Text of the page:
A recent Aeon Essay asks If language began in the hands, why did it ever leave? but do anthropologists really fixate on deciding which kind of communication came first while ignoring the obviously most likely alternative?
Surely the utility of vocalization for attracting attention and gesture for directing it have always been linked in the evolving communication strategies of every organism with the capacity for making sounds.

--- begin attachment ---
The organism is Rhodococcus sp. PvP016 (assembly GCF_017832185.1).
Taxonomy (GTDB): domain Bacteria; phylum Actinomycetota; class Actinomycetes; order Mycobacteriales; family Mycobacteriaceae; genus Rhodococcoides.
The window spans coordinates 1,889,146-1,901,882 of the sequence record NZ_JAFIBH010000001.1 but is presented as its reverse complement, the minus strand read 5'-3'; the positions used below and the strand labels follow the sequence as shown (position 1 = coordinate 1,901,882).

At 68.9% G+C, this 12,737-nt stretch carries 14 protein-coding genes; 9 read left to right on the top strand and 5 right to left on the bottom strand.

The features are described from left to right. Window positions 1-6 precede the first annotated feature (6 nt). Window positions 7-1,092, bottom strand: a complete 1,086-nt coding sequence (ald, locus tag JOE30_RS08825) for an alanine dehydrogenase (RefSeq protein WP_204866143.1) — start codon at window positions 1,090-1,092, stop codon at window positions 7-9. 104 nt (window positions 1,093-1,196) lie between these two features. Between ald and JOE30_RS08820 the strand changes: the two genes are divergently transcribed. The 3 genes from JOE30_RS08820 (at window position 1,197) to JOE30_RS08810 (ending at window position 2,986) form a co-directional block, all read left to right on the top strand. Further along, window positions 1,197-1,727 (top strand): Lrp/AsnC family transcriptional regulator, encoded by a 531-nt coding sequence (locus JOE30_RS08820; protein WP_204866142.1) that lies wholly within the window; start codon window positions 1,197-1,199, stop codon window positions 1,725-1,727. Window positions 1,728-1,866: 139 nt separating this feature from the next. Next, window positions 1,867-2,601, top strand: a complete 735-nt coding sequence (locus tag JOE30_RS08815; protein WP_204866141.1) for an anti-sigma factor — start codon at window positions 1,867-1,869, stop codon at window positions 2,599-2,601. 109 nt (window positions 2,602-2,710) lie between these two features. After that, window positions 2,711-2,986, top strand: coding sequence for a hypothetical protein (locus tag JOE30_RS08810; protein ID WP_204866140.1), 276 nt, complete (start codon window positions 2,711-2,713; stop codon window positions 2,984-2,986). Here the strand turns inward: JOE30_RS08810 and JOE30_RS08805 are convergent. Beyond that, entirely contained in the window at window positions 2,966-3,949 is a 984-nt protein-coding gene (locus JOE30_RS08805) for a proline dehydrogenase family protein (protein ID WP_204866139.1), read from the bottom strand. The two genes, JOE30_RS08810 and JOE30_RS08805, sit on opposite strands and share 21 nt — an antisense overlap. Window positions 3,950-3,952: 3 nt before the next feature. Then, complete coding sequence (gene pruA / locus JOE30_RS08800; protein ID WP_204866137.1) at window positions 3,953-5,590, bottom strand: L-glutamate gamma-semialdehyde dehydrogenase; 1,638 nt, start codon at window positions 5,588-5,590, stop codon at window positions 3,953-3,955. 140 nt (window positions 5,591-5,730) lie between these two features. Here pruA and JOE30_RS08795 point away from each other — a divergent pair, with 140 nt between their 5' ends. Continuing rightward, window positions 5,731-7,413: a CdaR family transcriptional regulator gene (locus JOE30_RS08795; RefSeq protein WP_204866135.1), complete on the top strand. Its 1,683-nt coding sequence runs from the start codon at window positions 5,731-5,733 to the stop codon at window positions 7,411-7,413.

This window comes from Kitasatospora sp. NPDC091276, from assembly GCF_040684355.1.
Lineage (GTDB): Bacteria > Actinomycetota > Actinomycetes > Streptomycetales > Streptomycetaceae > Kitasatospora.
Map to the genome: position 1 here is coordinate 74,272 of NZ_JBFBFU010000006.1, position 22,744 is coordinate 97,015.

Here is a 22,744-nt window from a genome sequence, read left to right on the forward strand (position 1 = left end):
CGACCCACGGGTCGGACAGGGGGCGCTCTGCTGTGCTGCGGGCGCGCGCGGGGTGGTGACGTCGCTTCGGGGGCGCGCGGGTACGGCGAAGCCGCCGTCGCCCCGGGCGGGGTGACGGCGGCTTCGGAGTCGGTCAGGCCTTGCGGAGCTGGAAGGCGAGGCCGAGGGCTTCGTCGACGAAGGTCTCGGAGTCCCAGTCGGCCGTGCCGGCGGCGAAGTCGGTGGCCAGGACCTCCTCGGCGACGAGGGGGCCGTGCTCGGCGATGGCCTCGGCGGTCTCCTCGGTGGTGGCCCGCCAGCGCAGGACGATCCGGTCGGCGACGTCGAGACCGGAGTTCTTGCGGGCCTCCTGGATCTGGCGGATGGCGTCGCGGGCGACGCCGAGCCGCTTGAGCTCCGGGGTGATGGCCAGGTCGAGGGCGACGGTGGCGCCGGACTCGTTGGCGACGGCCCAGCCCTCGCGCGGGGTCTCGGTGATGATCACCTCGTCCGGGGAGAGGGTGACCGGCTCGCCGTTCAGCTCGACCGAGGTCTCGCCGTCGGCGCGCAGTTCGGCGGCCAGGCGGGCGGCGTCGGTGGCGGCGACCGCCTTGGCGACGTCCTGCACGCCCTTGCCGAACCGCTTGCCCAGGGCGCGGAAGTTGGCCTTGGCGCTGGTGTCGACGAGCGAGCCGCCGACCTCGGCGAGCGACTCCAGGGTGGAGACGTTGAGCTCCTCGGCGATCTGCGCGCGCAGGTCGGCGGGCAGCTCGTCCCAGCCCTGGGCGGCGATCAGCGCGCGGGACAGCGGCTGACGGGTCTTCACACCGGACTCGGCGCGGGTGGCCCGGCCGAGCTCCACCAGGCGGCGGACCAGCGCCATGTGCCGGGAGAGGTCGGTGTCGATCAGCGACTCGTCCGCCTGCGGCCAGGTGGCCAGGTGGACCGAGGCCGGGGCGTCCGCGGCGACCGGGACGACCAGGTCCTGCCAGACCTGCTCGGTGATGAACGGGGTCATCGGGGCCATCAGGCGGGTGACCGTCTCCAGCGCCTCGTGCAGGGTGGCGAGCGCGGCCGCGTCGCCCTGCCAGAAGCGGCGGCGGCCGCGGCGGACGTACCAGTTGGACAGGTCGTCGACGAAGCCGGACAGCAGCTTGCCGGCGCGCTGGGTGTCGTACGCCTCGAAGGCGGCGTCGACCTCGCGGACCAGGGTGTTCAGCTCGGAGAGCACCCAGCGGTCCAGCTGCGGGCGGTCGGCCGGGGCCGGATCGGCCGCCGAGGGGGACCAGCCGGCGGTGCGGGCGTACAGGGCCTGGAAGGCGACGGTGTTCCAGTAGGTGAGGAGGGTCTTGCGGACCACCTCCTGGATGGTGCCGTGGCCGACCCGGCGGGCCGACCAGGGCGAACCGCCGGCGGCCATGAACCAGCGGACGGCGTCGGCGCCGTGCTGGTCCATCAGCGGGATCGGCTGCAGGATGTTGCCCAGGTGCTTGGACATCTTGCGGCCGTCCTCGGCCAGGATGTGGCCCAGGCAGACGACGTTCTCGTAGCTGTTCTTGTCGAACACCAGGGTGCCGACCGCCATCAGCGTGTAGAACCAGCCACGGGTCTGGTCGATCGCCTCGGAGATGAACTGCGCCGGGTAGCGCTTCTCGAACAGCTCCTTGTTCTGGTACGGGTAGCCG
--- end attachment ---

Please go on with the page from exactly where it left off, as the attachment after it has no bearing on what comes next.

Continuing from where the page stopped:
And when it comes to humans the pressure to advance both together has always been strong. Whining and begging are more effective together than either alone, and yelling “tiger” and pointing will save more lives than either a purely vocal or purely gestural approach. So it is not surprising that evolution has provided a deep link between the two modes. But it is as important to keep eyes ahead while running in a pack to chase down prey as it is to avoid texting while driving. So I am not surprised that strategic instructions such as “you go left while I go right” came to be delivered vocally rather than by hand signal. (And the article’s reference to silence during hunting is bizarre. Although an individual might have needed silence to surprise a frog or grouse, that type of hunting is usually solitary, and our group hunting style of chasing to exhaustion might well have been enhanced by making a lot of noise.)